Now moving on to whether this isn’t a wake up call for the WRC. If there was a time to stop the mismanagement that is going on currently, then 2017 is the right time to do it. Because if they are going to continue like this, I’m not sure if we can stay with the happy prospect of five car makers involved in WRC racing for any longer. The last time we saw this was in 2005. Three of the five manfacturers which competed in ’05, Peugeot and Mitsubishi, but also including Subaru (who pulled out at the end of ’08) are the desired ones from fans and media to bounce back, but they’re probably never going to comeback if we don’t see some major changes in the WRC. The calender is complete bollocks, with ten rallies in Europe, it’s not really world championship worthy. Too many rallies are (or were) too similar (Poland/Finland, Portugal/Italy). It’s great to hear that the Corsica Rally is back this year, because the Alsace event (which by now got cancelled for this year and probably forever) was more like a Sebastian Loeb-and-some-other-folks-rally.
Also with a horrid TV package, and cars not really appealing enough for racing fans outside of the WRC or even mainstream people, the FIA needs to look onto this issue. Remember the days when WRC nearly gave F1 a run for their money (from a marketing perspective)? Yeah, they’re long gone.
But I still love WRC for what it is today, although having to deal with the aforementioned issues. I don’t want to be that casual rally fan saying: “We need to go back to Group B, 500 + Horsepower, these cars were for men blah blah blah”. Group B was great and will always be, although I still think that the banning of Group B wasn’t because the cars were too dangerous to drive. What I’m trying to say is: we need to move on, as with every other type of racing, it was a different time back then and I don’t think making the future by repainting the past is a solution. I thought the idea of Group S was great, 300 bhp, but still Group B-kinda-looks, better safety measures and cost control.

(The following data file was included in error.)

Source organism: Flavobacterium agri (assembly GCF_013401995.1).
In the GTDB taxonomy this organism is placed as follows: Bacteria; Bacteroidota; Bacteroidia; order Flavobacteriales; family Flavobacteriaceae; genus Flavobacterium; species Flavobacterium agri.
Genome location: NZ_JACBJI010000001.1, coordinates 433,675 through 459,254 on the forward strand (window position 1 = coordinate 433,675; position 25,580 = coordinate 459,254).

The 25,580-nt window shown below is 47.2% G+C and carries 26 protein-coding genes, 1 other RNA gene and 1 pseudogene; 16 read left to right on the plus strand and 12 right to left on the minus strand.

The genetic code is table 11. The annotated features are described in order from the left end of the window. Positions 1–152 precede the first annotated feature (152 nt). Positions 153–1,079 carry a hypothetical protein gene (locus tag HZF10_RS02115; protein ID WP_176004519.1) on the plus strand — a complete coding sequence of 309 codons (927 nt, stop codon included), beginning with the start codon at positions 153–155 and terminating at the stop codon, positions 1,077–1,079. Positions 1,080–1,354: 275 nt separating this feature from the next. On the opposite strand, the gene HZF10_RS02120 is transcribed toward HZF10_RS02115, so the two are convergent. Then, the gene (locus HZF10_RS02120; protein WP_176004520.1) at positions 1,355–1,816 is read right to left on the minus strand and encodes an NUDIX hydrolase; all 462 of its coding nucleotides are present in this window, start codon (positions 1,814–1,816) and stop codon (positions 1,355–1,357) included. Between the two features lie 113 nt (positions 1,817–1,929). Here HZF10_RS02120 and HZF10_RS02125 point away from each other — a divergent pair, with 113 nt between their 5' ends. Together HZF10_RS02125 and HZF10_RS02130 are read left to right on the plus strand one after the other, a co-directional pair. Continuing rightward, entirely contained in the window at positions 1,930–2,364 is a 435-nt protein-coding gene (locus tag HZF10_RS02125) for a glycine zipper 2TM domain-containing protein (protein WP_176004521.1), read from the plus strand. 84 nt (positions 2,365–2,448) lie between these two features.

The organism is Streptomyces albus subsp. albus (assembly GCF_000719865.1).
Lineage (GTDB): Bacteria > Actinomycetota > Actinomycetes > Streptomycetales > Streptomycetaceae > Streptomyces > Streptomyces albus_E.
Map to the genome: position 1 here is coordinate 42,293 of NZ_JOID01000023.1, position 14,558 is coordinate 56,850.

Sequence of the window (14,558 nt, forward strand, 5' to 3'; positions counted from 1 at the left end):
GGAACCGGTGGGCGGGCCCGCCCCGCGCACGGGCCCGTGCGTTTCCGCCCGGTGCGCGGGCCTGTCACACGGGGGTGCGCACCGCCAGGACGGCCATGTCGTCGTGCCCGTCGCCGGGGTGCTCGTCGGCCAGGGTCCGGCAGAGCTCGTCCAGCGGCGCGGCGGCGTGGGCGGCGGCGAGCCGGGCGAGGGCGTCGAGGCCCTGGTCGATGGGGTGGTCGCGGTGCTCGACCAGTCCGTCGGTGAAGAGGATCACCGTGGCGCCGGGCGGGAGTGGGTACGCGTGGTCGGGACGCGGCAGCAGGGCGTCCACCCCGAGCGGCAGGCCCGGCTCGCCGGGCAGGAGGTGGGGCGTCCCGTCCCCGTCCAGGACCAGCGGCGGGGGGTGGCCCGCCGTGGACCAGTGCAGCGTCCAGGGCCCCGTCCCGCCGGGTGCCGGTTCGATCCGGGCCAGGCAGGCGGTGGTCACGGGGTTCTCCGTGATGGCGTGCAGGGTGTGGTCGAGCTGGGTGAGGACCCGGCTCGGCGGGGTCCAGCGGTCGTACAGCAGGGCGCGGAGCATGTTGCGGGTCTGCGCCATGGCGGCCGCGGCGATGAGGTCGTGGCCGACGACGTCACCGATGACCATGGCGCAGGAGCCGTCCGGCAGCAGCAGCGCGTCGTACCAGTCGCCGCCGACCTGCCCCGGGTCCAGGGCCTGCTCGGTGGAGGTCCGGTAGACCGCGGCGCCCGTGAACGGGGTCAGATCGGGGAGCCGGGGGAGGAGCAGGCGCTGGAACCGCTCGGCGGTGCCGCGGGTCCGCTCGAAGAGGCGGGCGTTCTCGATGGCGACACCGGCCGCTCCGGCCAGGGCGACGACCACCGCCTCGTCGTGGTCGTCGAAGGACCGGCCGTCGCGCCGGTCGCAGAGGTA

Sadly the FIA was too afraid that a another disaster would happen again and tossed the idea into their nearest dustbin and went the more sensitive route of the Group A instead (World rally cars are more or less what Group S was supposed to be now).
The future decisions the FIA and promoter Red Bull Media House are making with the WRC couldn’t just affect Toyota’s views of their WRC program, the other four manufacturers will closely follow that process, too. If they start questioning their WRC effort and ask themselves: “What are we still doing here?”, then you know it’s the beginning of the end.
Anyway, I just hope they do well, I have faith in TMG back in Cologne and Toyota Japan… and the WRC.
Bring on 2017!